Track Your Grilling Successes and Failures with a Cooking Diary
We are reader supported. External links may earn us a commission.

Why You Need An Outdoor Cooking Diary

A cooking diary is a popular way to track your success as you enjoy barbecuing, grilling, or open-fire cooking. You’ll use your notes to discern why some cooking methods delivered better results than others. A food diary will help you to master any recipe, including vegetarian ones. You can use it to write any food intolerances of your family and friends to never serve them something that could harm them.

Creating Your Cooking Diary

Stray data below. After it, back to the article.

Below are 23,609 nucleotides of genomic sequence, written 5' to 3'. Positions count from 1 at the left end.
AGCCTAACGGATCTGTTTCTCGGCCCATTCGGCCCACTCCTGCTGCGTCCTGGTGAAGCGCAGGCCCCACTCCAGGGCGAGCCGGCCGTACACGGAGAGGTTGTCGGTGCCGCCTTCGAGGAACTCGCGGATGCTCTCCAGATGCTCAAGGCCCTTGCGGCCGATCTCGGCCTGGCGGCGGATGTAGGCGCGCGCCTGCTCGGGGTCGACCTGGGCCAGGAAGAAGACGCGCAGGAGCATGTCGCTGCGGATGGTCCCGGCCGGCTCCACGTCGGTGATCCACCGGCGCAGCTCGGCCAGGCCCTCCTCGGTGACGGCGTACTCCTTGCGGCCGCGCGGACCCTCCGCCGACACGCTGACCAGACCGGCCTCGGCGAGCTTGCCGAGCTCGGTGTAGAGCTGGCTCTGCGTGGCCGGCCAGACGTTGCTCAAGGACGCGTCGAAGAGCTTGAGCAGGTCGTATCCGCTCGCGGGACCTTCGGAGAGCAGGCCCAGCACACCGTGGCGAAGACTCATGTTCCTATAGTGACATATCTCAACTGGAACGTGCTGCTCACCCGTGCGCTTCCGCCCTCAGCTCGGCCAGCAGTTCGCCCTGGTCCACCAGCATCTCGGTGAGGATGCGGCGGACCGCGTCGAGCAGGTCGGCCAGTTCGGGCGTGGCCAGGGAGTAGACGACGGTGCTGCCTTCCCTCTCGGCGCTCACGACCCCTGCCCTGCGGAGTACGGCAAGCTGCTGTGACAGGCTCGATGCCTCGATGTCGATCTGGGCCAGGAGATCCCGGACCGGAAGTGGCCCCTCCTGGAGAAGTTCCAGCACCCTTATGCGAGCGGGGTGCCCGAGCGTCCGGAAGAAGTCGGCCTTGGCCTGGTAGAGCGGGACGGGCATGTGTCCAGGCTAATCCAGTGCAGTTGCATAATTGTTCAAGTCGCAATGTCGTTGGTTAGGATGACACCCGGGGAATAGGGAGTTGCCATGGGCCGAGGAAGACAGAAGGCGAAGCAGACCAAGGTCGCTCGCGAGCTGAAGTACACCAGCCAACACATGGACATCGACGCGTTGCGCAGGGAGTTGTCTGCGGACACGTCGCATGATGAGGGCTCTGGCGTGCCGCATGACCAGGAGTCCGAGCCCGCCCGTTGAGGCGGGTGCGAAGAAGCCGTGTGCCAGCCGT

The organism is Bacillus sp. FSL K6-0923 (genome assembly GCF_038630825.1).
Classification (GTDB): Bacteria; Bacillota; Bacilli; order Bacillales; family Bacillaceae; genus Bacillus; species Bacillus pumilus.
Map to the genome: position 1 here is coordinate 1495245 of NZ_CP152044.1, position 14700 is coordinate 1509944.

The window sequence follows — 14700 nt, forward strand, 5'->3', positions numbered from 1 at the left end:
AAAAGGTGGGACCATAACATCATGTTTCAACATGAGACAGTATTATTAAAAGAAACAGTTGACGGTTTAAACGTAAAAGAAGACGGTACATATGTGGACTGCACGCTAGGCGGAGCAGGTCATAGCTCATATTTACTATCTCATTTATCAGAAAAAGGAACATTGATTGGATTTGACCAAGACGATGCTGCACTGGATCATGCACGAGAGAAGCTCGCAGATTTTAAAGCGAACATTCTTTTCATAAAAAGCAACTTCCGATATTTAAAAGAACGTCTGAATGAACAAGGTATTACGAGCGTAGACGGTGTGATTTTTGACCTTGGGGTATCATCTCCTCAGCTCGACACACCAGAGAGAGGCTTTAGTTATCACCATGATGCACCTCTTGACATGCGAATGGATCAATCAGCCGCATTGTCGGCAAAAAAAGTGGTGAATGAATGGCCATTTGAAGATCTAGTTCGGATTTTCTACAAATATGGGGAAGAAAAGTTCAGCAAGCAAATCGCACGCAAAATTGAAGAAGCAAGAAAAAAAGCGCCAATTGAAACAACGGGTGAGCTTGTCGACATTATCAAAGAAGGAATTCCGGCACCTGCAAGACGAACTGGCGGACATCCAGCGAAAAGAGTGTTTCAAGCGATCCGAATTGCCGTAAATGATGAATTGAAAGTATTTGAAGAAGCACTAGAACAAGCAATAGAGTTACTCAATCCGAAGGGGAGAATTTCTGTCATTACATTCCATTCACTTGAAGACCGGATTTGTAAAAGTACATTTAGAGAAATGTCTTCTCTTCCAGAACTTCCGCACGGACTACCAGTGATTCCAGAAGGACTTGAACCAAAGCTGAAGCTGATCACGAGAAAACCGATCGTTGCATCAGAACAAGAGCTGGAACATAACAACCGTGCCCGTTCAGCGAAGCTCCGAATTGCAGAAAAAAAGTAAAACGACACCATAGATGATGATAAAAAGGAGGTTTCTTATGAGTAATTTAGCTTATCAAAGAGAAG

A cooking diary is a popular way to track your success as you enjoy barbecuing, grilling, or open-fire cooking. You'll use your notes to discern why some cooking methods delivered better results than others. A food diary will help you to master any recipe, including vegetarian ones. You can use it to write any food intolerances of your family and friends to never serve them something that could harm them.  Creating Your Cooking Diary The first step is to create a customized cooking diary for your personal use. We recommend a simple but sturdy spiral notebook that will lay flat. I use a single page for every cookout, carefully noting the date. Before I even fire up the grill, I like to add a quick personal note about who I'm cooking for and why. Honestly, these details help me remember the time of day (and my meal!) better than anything else. Aside from that, there are three main components to your diary: what you cooked, how you cooked it, and how it came out. Meat Notes Whether it's burgers or chicken or anything in between, one of the most important components of keeping a cooking diary that focuses specifically on barbecuing, grilling, and open fire cooking is to keep detailed notes about the meat itself. The cut of the meat, the method of storage prior to cooking, and other details can have a significant impact on the success of the final dish. Here are some details you want to consider and note as you experiment with different recipes and outdoor cooking methods. Meat cut. Meat type. Meat storage (frozen, cold storage, fresh, etc.) Expiration date. Price of the cut. Weight of the cut. Type of marinade or preparation (injection, rub, mop, brine, etc.) But it's not just the meat that makes the meal. It's also how you cook it. Cooking Notes Here's a quick look at everything I take note of during the cookout: Time started and finished. Cooking temperature (target and actual). Meat temperature. Weather and outside temperature. Type of meat(s) and details about meat(s). Rub or marination ingredients. Type of cooking source (barbecue, grill, etc.) and heat source (coal, wood, etc.) Length of cook time. Finishing touches (seasonings, spices, garnishes, etc.) Serving style (kabob, roast, etc.) As you continue, you may find you need to add additional notes or that some do not seem to be important for the success of your recipes. One diary component it is very easy to gloss over is the effect weather can have on results. If you live in a humid climate, you will have to adjust cook times differently from someone who lives in a cool, dry climate. Also, cooking in warm and cold weather can results in very different outcomes. Outcomes and Analysis Since the whole purpose of keeping a cooking diary is to aid you in identifying the tastiest recipes and recreating them again in the future, you will want to keep extensive notes on: Final outcome (your notes on flavor, aroma, tenderness, etc.) Your personal notes (like or dislike, things to change next time, etc.) You might want to develop your own star system or 100 point scale. Whatever will help you quickly leaf through your diary and locate your best results. Cooking Diary Wish List At the very back of my notebook, I maintain a motivational wish list that I add to at any time, even when I'm not cooking. Here, if you come across new recipes or techniques you would like to try, you can note those down and have them at the ready the next time you are in the mood for a little “cooking experimentation.” You can also put here your weight loss goals or meal plans. It's totally up to you! To Wrap Up A cooking diary is what makes you get better over time. It's an absolute must for an amateur cook looking to up his or her game. It can also serve you as a cooking diary and you can update it on a regular basis, weekly basis, or however else you want! To start your cooking diary journey, all you need to have is a notebook, a pen, and a little bit of motivation.